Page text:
When considering stellar evolution and the prospect of life evolving, it is worth noting that the lifetime on the main sequence is inversely related to the mass, to a power generally between 3-4, a consequence of the efficiency at which they burn fuel.  This means large O-type stars may only last a couple million years on the main-sequence, while no one will ever find remnants of former main-sequence M-types, since their lifetime is longer than the current age of the universe.  M-types therefore are more stable than stars like our own with respect to luminosity variations.

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Comments 1 to 19:

  1. Chris Is the pressure exerted by the outward radiation flow in a main sequence star significant in holding it up against gravity? The text above suggest that it can be approximated as being a ball of gas with hydrostatic pressure only.
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  2. 1 perseus: quick estimate would be that the outward force from the Sun's luminosity is 1.3 x 1018 N or 0.2 Pa pressure at the surface. At the surface of the core, about 0.2 solar radius out, it would therefore be about 5 Pa. Looks pretty weak to me, considering Earth's atmosphere with Earth's gravity is about 100 kPa at the surface. Of course, perhaps I calc'd it wrong, but I think it's effectively ignorable.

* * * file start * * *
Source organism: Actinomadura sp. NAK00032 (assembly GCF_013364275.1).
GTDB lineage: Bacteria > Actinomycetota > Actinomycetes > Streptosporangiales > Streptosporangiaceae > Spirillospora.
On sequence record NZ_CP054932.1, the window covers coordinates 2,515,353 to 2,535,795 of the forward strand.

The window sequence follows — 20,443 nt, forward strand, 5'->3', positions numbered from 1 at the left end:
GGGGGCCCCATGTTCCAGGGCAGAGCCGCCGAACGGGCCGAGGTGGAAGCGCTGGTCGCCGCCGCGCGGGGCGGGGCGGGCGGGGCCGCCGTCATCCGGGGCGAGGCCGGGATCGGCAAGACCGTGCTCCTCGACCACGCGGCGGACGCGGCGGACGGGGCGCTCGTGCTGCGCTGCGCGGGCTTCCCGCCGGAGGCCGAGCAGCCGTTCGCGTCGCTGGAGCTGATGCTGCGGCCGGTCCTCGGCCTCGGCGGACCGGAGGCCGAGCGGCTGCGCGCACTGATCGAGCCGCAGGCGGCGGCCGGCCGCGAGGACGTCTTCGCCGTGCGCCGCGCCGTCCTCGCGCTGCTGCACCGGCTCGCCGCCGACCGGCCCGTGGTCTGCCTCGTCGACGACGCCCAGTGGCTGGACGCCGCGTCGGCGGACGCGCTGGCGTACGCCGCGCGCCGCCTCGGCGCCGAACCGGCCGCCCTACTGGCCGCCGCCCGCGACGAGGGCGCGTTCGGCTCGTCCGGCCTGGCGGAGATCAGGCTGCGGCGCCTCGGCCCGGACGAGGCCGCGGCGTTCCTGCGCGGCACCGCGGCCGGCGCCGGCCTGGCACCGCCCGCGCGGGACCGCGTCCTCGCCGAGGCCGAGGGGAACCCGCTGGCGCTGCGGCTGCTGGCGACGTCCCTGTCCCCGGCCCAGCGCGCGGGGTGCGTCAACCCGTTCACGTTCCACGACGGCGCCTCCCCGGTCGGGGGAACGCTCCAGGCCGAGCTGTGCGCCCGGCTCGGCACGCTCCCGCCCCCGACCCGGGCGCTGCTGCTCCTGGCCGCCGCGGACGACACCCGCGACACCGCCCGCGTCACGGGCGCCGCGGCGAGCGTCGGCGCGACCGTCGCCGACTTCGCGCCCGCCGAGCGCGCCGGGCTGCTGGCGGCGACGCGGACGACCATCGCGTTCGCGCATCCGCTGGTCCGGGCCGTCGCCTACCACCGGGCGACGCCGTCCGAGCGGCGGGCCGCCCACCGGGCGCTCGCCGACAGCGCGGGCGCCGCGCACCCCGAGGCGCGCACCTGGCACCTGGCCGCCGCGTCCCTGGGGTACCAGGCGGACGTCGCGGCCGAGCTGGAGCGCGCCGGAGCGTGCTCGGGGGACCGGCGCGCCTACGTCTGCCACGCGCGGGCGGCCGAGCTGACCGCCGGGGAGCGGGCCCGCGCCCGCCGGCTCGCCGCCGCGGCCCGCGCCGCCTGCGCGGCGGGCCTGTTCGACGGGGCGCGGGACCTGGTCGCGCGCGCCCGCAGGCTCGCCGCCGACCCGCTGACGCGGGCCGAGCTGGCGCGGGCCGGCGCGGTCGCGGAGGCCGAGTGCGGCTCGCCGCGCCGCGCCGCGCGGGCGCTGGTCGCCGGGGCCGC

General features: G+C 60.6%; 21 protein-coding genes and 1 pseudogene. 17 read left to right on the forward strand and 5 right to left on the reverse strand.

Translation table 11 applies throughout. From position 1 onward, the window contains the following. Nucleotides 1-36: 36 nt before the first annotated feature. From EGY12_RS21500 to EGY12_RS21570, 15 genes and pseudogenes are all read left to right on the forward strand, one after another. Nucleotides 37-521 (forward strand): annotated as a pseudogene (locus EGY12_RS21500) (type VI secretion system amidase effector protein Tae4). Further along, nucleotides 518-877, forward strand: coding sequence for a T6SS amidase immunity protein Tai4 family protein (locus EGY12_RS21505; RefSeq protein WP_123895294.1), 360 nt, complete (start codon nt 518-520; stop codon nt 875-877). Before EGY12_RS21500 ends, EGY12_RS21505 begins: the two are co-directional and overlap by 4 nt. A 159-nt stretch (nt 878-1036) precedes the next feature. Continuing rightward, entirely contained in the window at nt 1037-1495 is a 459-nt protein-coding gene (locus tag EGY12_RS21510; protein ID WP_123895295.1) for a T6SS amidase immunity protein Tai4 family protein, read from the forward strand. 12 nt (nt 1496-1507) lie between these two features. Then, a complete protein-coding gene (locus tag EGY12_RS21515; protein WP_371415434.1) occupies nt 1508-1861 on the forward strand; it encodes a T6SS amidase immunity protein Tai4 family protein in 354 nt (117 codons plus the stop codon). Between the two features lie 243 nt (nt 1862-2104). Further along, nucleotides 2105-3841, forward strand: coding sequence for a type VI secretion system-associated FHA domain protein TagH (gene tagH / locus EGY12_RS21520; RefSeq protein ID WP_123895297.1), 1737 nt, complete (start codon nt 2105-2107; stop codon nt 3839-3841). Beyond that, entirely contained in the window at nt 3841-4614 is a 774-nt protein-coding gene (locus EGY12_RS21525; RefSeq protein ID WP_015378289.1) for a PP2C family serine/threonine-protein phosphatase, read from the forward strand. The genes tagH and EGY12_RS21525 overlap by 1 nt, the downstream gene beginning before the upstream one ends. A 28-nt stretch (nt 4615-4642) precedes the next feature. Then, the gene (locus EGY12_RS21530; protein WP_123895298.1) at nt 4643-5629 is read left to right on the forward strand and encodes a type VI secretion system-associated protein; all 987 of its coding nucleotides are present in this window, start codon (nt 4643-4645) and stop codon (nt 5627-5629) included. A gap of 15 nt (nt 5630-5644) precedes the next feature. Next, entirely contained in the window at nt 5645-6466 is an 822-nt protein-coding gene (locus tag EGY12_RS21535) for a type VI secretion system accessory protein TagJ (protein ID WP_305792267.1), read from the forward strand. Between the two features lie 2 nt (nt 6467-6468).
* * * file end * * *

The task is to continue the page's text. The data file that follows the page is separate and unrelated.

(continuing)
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  3. I note that Gough's equation is linear; I have seen (somewhere) literature that graphs the time dependency relationship as logarithmic at ~ 7% per billion years. I'll see if I can find it, if nobody else knows.
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  4. Thanks Mark It seems as if Astronomy is not completely immune from myths either! There is a short discussion of the subject here Radiation pressure in stars